What if your favorite fashion e­commerce portal could read your mind?

That's the idea behind Riviter, a startup in this year’s Kaplan New Venture Challenge.

Riviter, the brainchild of Andi Hadisutjipto, a Booth ’16 student, uses image recognition technology to analyze users' fashion pins and social media likes and offer shopping recommendations on e­commerce websites. Andi worked in e­commerce for several years and noticed that people are more likely to shop online than ever before, but large retailers still rely on textual keywords and manual product tagging to understand what a customer might want.

Emily Ruff, '16

Emily Ruff, '16

Shikha Kapoor, '17

Shikha Kapoor, '17

"Shopping for clothing is obviously a very visual decision, and yet a lot of the tools out there are built around language."

Through conversations with a friend and prominent Austin blogger, Andi found that shoppers usually tend to know what they want, but are not able to find it very easily.  Further, the problem of inaccurate search results gets even more aggravated, since categorization of e­commerce data is mostly manual, and tends to be prone to errors. Andi envisioned disrupting this area using latest Computer Vision technologies. She came to Booth determined to execute this.

Andi credits resources, people and opportunities at Booth for supporting her in this journey. She started off by brainstorming and iteratively refining the idea with her peers, building a highly talented and motivated team along the way. She utilized her Booth classmates’ network, resources at Polsky Center, and classes such as Entrepreneurial discovery, Building a New Venture etc. to propel the idea further. The Entrepreneurial Internship program helped her focus on the startup over the summer as well, when she took it to the Plug and Play StartUp Camp accelerator in Silicon Valley.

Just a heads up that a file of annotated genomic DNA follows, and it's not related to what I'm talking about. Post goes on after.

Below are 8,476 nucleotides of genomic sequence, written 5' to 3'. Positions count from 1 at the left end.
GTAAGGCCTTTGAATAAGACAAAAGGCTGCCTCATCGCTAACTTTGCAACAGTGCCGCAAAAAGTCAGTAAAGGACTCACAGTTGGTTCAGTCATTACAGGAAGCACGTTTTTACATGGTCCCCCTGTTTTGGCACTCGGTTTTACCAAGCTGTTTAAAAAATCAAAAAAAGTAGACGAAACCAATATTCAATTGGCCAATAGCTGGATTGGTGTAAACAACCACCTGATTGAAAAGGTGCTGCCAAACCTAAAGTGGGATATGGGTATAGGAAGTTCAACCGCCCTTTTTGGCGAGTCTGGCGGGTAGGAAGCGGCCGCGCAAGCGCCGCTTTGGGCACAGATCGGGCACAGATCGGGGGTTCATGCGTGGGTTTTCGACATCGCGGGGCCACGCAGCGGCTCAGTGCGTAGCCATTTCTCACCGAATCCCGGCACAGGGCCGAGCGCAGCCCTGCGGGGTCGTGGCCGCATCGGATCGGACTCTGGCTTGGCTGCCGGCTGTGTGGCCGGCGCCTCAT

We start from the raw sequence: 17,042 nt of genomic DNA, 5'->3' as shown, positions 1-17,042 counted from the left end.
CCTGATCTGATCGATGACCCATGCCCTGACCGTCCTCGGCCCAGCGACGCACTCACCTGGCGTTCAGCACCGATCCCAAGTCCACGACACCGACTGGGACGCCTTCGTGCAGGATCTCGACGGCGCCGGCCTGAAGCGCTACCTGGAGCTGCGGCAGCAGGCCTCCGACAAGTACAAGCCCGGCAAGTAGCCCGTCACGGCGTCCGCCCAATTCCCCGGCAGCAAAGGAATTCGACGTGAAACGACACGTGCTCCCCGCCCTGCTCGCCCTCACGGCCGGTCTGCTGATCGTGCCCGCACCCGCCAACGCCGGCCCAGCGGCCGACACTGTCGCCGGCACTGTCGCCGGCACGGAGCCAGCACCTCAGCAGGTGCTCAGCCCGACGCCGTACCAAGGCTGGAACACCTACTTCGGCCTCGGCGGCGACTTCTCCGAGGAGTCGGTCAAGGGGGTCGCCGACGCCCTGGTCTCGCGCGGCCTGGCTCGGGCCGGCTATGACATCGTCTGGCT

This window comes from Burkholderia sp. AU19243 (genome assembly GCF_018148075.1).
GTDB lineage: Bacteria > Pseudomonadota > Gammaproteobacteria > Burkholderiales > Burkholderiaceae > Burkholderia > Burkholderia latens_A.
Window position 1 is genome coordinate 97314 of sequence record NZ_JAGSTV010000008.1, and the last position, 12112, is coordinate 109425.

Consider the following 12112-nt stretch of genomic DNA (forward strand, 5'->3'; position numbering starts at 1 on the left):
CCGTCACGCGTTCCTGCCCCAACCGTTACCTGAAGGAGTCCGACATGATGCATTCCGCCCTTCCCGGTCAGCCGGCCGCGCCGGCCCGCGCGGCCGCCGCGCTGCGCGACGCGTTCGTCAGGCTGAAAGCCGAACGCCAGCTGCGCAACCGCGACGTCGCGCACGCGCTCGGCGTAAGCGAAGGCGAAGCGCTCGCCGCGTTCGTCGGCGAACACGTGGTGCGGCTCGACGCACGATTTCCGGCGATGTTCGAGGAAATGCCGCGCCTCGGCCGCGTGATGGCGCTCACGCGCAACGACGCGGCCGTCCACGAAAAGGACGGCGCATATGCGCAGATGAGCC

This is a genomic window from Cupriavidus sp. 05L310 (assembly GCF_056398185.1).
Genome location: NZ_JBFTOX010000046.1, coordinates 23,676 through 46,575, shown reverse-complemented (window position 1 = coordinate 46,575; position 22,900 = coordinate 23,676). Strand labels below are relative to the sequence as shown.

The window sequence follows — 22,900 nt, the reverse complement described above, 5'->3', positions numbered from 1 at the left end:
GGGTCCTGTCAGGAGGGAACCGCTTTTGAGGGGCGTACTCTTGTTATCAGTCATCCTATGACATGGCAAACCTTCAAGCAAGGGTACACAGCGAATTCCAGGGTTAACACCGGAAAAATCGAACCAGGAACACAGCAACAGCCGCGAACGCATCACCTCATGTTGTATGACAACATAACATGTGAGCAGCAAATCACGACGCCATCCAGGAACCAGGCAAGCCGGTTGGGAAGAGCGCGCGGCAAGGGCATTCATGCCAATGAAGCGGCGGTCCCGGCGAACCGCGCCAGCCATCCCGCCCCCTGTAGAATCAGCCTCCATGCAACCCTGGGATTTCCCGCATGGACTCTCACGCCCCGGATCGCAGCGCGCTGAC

Last but by no means the least, the faculty at Booth have added immense value. Says a team member and Booth’16 student Emily Ruff, “The Booth entrepreneurship faculty is beyond compare. These professors are not only top investors, advisors, and practitioners in their fields, they are also available at a moment’s notice to support, critique, and mentor. The week before the 2016 SXSW MBA Pitch competition, Waverly Deutsch sat down with our team and helped us build a streamlined, vastly improved storyboard. We got equal support from Steve Kaplan.”

Andi has helmed Riviter through some amazing achievements: one of the top three finalists in SeedCon 2014’s Napkin Pitch Competition, one of 12 companies selected from 900+ applicants for the Plug and Play StartUp Camp accelerator, one of 15 companies selected for the National Science Foundation’s Innovation Corps Accelerator, in addition to being one of 30 teams participating in this year’s NVC.

Most recently, the team won the SXSW Pitch Competition, taking top prize over 12 very impressive semi­finalists from Babson, McCombs, Tuck, HBS, Ross, Wharton, MIT, and Fuqua.

Today, Riviter has grown into a fully functional B2B image recognition company that allows online and mobile retailers to read shoppers’ minds based on social media pins, likes, and tags. Over the next few months, Andi and team are working with large retailers to integrate their technology and offer customers a highly personalized shopping experience.

Shikha is a first year Booth student enjoying all things Spring in Chicago.

Emily is a second year student and Director of Technology Partnerships for Riviter.

Riviter with the winners prize for SXSW'16 Pitch Austin Competitio

Riviter with the winners prize for SXSW'16 Pitch Austin Competitio